The building was constructed in 1920 and served as home to seven different “motor” companies through its early years. An automobile ramp to the second floor will be preserved. It also served an unknown purpose with the Manhattan Project in 1942. From 1958 to 1971 it was the Hull Dobbs Ford Dealership. Over the years it suffered several fires and a suicide on site by the owner of one of the businesses. Knox Rail Salvage was the last business to occupy the space.
Joe Petre of Conversion Properties has known Drew from early on and Drew rented from him when he was in college. They reconnected when the company moved into the Langley building where Conversion has its headquarters. When Axle started looking for a new home, Jay Cobble helped them broker a deal. Joe helped guide them through securing a 15-year PILOT due to the number of jobs Axle will deliver.
Both the city and the county enthusiastically supported the project, according to Petre. Axle was awarded a $200,000 Historic Preservation Grant. $50,000 of that had been awarded to the previous owners (835 N. Central, LLC, aka Henry and Wallace) and was returned when they failed to develop the building as promised. The group agreed as part of the terms of the grant to apply an H1 overlay on the property.
Plans for the building include retail on the first floor along Pruett Place and perhaps along North Central Street. The owners are installing a grease trap on the chance that a restaurant will use the space. The back side of first floor will include a lobby, gym, locker room with showers, break room, swag store, and small basketball court. The winding ramp will be transformed into a rising corridor lined with conference rooms. The top floor will be filled with work stations, offices and meeting rooms. A mezzanine will be added with executive offices and meeting rooms. A beautiful central stair case will flow from the lobby through the second floor and mezzanine up to a roof top deck for employees.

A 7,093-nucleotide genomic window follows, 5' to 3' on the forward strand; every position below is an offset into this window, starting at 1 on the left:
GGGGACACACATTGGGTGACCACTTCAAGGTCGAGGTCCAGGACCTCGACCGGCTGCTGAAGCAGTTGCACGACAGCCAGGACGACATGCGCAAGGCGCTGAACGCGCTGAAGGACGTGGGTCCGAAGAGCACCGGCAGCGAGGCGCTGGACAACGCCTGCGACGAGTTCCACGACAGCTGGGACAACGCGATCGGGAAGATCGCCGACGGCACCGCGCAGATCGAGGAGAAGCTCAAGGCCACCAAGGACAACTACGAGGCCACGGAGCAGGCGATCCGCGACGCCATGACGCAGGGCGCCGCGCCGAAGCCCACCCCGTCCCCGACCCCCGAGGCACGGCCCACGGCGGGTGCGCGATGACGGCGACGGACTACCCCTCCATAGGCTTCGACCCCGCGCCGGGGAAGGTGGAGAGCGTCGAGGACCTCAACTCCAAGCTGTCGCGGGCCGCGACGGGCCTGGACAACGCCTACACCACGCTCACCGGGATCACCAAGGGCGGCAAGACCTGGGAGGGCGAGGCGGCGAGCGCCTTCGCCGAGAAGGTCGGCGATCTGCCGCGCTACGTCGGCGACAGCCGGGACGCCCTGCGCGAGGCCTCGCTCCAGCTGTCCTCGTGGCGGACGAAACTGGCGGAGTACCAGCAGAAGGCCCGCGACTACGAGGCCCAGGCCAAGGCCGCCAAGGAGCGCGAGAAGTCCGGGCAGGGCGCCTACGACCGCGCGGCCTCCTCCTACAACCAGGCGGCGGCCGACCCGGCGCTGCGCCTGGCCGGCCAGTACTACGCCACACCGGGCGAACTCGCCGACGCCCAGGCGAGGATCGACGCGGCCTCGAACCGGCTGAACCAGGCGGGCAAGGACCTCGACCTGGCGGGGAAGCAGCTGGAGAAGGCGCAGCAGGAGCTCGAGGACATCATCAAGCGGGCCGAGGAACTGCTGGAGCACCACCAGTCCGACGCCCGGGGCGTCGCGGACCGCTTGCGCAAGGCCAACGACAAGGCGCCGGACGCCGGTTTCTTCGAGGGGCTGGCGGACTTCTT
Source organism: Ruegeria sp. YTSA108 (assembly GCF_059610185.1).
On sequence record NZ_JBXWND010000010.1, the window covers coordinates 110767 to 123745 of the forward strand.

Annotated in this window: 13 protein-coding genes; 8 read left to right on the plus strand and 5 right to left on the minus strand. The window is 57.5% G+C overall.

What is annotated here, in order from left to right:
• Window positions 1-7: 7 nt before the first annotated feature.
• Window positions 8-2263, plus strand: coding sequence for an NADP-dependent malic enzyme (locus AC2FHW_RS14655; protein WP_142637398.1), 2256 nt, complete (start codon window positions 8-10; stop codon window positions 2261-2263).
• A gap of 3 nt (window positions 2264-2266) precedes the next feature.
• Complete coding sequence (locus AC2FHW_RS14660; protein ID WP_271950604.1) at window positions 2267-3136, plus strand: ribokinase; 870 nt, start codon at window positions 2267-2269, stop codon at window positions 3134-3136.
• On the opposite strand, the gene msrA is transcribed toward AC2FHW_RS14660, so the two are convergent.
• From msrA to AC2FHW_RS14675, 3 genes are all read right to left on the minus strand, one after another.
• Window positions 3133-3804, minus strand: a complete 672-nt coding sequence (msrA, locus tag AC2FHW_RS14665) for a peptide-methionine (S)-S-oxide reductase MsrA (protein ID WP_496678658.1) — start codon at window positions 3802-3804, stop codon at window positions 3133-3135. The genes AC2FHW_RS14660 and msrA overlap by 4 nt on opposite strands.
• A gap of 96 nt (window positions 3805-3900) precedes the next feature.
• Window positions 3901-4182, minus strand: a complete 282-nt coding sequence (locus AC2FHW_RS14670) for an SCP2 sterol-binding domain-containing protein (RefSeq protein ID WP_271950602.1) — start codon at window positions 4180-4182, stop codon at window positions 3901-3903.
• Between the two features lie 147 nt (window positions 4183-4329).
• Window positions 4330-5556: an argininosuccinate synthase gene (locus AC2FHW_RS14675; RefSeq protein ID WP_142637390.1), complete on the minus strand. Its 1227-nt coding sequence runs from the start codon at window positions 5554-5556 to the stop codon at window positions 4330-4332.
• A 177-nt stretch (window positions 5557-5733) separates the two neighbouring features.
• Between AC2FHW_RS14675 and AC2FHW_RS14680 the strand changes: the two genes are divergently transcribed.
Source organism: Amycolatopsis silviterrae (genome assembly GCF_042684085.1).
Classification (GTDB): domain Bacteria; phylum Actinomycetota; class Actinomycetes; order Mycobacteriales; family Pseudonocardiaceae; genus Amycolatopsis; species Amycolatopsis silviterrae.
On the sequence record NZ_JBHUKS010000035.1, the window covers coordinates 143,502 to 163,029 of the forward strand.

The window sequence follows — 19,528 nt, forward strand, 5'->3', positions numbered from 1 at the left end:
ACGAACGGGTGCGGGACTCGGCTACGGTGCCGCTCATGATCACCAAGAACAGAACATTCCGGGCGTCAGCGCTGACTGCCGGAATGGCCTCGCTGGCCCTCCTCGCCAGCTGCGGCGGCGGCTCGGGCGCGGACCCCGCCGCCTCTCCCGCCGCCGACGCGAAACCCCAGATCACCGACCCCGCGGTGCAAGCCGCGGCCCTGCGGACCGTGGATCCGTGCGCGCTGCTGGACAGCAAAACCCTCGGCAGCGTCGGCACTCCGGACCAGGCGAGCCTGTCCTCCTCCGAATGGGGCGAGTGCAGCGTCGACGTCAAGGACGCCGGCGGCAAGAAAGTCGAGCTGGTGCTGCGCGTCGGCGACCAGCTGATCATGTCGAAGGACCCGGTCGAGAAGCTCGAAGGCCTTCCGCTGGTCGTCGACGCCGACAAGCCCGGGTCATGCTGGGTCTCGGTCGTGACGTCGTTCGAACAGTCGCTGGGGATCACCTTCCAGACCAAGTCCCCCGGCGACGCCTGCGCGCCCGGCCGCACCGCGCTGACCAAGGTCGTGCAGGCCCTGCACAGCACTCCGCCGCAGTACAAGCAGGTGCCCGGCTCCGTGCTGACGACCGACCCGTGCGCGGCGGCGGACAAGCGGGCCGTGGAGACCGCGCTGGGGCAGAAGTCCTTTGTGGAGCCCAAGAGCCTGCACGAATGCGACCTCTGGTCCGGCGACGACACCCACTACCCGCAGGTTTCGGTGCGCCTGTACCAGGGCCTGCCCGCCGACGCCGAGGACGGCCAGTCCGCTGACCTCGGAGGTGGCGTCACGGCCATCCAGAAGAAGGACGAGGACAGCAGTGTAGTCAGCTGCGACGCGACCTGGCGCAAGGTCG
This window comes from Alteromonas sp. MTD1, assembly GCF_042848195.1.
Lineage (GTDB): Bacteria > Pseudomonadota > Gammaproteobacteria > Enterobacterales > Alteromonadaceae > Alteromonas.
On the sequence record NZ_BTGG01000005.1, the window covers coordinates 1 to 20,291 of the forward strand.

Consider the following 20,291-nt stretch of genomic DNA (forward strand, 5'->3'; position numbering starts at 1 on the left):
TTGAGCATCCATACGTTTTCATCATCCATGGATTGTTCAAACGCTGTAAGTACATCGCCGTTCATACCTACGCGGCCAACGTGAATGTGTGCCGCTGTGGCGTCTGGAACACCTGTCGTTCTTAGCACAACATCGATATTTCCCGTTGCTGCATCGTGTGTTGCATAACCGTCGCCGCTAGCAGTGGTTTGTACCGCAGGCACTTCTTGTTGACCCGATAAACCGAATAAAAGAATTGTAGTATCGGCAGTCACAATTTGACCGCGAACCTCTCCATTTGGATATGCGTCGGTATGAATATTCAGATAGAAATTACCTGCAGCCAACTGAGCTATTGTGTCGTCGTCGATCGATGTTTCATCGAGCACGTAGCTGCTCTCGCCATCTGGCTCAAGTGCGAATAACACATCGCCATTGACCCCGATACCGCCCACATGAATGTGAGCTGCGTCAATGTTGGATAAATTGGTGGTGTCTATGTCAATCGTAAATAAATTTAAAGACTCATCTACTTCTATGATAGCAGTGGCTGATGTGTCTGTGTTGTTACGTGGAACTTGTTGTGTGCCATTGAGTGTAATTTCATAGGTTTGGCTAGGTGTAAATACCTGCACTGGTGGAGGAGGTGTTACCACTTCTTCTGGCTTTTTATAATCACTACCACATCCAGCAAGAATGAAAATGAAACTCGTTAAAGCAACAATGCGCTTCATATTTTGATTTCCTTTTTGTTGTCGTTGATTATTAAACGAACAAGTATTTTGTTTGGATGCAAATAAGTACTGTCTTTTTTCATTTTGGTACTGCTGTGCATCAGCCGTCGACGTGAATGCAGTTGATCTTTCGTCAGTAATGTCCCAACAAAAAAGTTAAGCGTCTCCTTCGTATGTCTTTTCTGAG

Screens throughout the second floor will display constantly updated data regarding the business and sales. In a cool touch, the owners have purchased the scoreboard from UT’s Stokley Athletic Center to keep “score” of sales. Historic windows will also be returned to the second floor north facing wall. A new, modern, feature will be introduced through the core of the building. National Park Service regulations for historic buildings require that any additions be clearly distinguishable from the original design of the building.
Construction is expected to be complete and move-in ready by about this time next year. Currently occupying about 14,000 square feet, the new building will give them about 44,000, with about 8,000 planned for retail, 5,000 for IT in the basement and the remaining 31,0000 square feet for work space and amenities.
Meanwhile the company has grown to 86 employees and more are being added each month. By the time they occupy the building they expect to be around 130 and have plans to grow to around 265 employees within five years. They constantly recruit through their relationship with the UT Haslam College of Business.They work hard to keep turnover low and most recently it has been around 5% a year. They are also proud to have a number of employees under 30 years old who are making six-figure incomes.
The company has expanded to Chattanooga and plans include adding several other cities such as Dallas and Chicago. They feel the model will work in any location with an adequate supply of talent for their business. The company ships throughout Canada, the U.S. and Mexico, as well as the Caribbean, working with companies needing to move one pallet or 500 truckloads a month. They work with small companies, the U.S. government and companies that are household names shipping all manner of goods. They have relationships with 40,000 operators. They are on track to make $100,000,000 in sales this year.
“We are proud of what we are and want employees to be proud. We want a cool culture where they take ownership. It’s entrepreneurial and we encourage them to carve their own path. Year-over-year we are a new company. It’s important that the culture not be obligatory (to please a boss), but that because of the pay structure and autonomy they are working more for themselves than for ‘the man.'”